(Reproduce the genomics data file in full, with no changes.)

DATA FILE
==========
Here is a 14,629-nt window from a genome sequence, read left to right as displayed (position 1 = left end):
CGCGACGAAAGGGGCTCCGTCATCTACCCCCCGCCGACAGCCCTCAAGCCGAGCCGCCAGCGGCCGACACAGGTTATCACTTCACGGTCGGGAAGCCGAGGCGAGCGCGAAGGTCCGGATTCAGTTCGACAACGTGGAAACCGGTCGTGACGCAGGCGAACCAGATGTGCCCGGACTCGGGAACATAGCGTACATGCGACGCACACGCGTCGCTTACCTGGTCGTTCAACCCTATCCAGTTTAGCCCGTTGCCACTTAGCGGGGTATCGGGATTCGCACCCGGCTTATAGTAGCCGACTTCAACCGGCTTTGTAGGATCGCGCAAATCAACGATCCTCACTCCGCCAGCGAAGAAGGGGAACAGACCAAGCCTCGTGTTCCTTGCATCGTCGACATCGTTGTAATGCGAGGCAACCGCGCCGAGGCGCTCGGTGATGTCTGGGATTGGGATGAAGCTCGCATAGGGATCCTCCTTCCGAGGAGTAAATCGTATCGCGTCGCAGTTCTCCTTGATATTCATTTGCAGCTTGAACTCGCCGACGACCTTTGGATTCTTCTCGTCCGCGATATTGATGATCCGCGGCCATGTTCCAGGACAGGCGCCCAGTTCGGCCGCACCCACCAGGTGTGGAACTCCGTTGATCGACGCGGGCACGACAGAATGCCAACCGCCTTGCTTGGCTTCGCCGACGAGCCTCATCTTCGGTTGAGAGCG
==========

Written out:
Here is a 14,629-nt window from a genome sequence, read left to right as displayed (position 1 = left end):
CGCGACGAAAGGGGCTCCGTCATCTACCCCCCGCCGACAGCCCTCAAGCCGAGCCGCCAGCGGCCGACACAGGTTATCACTTCACGGTCGGGAAGCCGAGGCGAGCGCGAAGGTCCGGATTCAGTTCGACAACGTGGAAACCGGTCGTGACGCAGGCGAACCAGATGTGCCCGGACTCGGGAACATAGCGTACATGCGACGCACACGCGTCGCTTACCTGGTCGTTCAACCCTATCCAGTTTAGCCCGTTGCCACTTAGCGGGGTATCGGGATTCGCACCCGGCTTATAGTAGCCGACTTCAACCGGCTTTGTAGGATCGCGCAAATCAACGATCCTCACTCCGCCAGCGAAGAAGGGGAACAGACCAAGCCTCGTGTTCCTTGCATCGTCGACATCGTTGTAATGCGAGGCAACCGCGCCGAGGCGCTCGGTGATGTCTGGGATTGGGATGAAGCTCGCATAGGGATCCTCCTTCCGAGGAGTAAATCGTATCGCGTCGCAGTTCTCCTTGATATTCATTTGCAGCTTGAACTCGCCGACGACCTTTGGATTCTTCTCGTCCGCGATATTGATGATCCGCGGCCATGTTCCAGGACAGGCGCCCAGTTCGGCCGCACCCACCAGGTGTGGAACTCCGTTGATCGACGCGGGCACGACAGAATGCCAACCGCCTTGCTTGGCTTCGCCGACGAGCCTCATCTTCGGTTGAGAGCG